Infusions of stem cells derived from placenta (a formulation known as “PDA-001” manufactured by Celgene Cellular Therapeutics) were shown to be safe in a small, phase 1 study of 16 people with relapsing-remitting or secondary-progressive MS. Fred Lublin, MD (Mouth Sinai Medical Center, New York, NY) and colleagues in the United States and Canada report their findings in Multiple Sclerosis and Related Disorders (Published Online: August 28, 2014). This study was not designed to show effectiveness. The authors comment that the next step, a proof-of-concept clinical trial, is planned.
Background: There is exciting progress being made through innovative research related to the potential of many types of stem cells both for slowing MS disease activity and for repairing damage to the nervous system. There are many types of stem cells that are undergoing research and which are producing knowledge about their potential use in treating MS. Many of these studies involve adult mesenchymal (pronounced messENkimmul) stem cells, which are present in many tissues of the body, including bone marrow, fat (adipose tissue), and placenta obtained after birth. These cells are being tested for their ability both to treat immune disorders and promote tissue repair. Further study is necessary to determine whether and which cells might prove beneficial for treating people with MS. The current study involves PDA-001 (Celgene), a formulation of stem cells derived from full-term human placenta.
The Study: Investigators randomly assigned 16 people with relapsing-remitting or secondary-progressive MS to receive two infusions of low-dose PDA-001, high-dose PDA-001 (four times the amount of cells) or inactive placebo, one week apart. Participants underwent MRI scans monthly for six months and were followed for another six months. Thirteen participants were taking disease-modifying or symptom medications during the study.
The primary endpoint established for the trial was to rule out the possibility that treatment would worsen MS disease activity to the point of a person experiencing more than five new active MS brain lesions on two consecutive monthly MRI scans, and any impact on the frequency of relapse. Secondary endpoints included the EDSS scale which measures disability, and measures of fatigue and quality of life. As in most phase 1 trials, this study was not designed to determine the treatment’s effectiveness.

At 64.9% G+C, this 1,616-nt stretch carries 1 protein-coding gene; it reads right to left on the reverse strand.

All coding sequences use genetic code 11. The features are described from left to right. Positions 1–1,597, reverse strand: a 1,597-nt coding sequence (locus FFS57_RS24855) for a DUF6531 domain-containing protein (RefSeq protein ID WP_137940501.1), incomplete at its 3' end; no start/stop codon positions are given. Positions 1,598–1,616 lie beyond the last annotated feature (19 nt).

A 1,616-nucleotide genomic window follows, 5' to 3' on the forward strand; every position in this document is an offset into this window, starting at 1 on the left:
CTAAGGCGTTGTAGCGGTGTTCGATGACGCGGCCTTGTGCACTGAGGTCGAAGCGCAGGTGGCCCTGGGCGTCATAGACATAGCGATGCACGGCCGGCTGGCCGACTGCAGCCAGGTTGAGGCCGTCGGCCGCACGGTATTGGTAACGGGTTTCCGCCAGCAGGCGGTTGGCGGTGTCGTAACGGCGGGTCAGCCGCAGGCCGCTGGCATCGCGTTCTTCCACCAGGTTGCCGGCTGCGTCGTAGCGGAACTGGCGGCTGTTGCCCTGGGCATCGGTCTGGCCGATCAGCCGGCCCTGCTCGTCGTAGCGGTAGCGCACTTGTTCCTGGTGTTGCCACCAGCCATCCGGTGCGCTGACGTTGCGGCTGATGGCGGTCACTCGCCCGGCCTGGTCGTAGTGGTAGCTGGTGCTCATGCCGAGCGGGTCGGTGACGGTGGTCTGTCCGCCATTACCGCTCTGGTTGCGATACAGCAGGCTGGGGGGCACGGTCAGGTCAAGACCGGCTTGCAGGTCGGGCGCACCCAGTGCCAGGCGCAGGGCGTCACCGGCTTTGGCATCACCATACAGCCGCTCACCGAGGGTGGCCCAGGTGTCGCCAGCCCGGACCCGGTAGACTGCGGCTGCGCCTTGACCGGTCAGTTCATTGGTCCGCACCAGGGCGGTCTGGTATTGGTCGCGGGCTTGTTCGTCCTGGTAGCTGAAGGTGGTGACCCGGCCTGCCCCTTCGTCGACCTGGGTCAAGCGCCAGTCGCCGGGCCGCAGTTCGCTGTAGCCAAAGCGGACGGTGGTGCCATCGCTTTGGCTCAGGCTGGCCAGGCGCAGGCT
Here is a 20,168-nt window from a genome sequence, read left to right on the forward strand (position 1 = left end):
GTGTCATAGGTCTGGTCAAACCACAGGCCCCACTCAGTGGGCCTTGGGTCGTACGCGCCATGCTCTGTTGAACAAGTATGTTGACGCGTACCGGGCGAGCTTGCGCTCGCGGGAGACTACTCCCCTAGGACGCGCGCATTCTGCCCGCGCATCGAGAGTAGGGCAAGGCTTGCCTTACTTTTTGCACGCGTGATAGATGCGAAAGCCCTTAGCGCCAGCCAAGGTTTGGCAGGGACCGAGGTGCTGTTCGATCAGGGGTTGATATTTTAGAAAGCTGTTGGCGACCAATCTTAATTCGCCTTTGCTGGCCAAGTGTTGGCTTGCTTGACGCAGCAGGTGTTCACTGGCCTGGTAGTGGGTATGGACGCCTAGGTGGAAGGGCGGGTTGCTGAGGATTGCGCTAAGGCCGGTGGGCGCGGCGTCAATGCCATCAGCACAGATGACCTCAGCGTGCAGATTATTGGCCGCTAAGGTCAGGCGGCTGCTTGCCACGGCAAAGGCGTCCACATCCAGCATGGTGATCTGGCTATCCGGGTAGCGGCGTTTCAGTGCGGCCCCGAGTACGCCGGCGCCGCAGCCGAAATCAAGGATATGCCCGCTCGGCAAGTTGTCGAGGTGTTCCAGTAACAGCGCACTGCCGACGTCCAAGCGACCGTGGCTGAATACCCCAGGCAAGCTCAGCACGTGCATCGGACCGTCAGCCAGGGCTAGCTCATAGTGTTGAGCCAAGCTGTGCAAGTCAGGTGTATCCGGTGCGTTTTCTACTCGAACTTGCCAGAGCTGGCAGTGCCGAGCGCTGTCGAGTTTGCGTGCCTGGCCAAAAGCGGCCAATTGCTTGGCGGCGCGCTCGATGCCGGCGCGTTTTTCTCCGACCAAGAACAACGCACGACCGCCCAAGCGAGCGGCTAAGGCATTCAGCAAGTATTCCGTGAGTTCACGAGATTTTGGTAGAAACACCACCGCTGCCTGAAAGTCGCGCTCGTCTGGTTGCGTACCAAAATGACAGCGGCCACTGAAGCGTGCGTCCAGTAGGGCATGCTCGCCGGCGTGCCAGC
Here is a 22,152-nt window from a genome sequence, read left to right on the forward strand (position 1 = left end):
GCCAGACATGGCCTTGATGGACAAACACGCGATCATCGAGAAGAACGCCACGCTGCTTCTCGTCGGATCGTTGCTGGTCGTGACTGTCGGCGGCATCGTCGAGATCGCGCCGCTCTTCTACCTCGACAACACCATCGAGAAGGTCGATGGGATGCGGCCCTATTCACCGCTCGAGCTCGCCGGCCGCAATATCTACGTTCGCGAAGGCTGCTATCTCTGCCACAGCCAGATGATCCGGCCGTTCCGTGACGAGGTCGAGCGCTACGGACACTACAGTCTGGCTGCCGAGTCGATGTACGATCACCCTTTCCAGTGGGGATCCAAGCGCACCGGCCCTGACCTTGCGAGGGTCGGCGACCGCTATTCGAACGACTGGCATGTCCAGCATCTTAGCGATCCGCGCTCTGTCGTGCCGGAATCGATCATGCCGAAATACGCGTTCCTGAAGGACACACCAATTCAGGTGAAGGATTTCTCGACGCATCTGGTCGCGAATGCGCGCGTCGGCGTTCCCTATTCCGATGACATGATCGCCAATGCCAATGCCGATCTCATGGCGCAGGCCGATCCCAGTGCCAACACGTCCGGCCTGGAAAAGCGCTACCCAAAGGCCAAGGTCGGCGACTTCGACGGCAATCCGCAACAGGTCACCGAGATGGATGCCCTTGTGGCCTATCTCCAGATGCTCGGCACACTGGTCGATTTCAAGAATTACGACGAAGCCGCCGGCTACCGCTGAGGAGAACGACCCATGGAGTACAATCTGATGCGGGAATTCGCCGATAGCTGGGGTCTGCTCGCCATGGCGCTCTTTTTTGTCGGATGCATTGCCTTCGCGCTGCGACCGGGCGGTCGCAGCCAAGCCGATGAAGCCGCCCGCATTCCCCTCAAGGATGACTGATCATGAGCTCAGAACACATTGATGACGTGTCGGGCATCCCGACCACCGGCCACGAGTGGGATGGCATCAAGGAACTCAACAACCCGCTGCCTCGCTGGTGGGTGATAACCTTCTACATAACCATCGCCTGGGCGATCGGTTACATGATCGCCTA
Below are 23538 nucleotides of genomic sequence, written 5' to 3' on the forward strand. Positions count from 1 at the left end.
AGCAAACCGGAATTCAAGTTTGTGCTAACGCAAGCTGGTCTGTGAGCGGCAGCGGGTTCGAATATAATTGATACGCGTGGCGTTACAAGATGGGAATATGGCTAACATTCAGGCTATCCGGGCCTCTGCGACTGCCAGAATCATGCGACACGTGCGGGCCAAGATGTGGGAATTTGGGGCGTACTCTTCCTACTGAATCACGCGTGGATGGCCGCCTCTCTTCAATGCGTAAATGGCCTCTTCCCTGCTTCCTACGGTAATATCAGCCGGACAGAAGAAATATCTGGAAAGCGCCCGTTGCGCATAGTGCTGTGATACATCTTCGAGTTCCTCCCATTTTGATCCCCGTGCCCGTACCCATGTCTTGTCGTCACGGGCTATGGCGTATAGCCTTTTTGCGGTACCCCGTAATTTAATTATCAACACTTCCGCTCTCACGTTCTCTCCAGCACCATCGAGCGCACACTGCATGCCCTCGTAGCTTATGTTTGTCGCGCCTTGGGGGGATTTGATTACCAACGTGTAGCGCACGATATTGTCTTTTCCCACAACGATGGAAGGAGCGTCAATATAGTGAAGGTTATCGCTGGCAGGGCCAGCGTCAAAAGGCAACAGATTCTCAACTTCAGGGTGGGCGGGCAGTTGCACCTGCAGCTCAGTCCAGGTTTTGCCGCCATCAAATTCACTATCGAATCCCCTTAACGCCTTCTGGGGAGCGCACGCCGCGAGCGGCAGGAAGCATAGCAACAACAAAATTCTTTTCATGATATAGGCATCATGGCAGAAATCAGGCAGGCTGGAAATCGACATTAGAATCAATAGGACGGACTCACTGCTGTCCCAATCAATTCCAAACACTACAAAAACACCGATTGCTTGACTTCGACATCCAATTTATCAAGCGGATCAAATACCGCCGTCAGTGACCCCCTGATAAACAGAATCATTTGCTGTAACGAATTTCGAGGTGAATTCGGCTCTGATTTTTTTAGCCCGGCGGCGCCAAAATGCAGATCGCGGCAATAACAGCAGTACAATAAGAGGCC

The primary endpoint was achieved, meaning that disease activity did not worsen to the point of a person experiencing more than five new lesions on two consecutive monthly scans. One participant experienced a relapse. New lesions appeared in two participants in the high-dose group and in one participant in the low-dose group. The person who had a relapse experienced an increase of more than .5 on the EDSS scale; EDSS scores remained stable or decreased in most participants. There were no trends observed in any other clinical scales.
Two participants experienced serious infusion-related adverse effects, but these resolved without affecting treatment. Other common adverse events – all mild or moderate – included headache, upper respiratory infection, fatigue, infusion site reactions, and urinary tract infection.
Conclusion: The authors comment that this first trial of placenta-derived stem cells appeared to be safe and well tolerated in a small number of people with MS. They also noted that a proof-of-concept clinical trial is planned to further explore safety, feasibility, dosing and potential benefits of this approach.
With the urgent need for more effective treatments for MS, particularly for those with more progressive forms of the disease, this study represents a potentially important step toward understanding the potential therapeutic value of adult stem cells for treating MS.
The National MS Society is currently supporting 12 research projects exploring various types of stem cells, including cells derived from bone marrow, fat and skin, and has supported 70 stem cell studies over the past 10 years. Read more about stem cells and MS.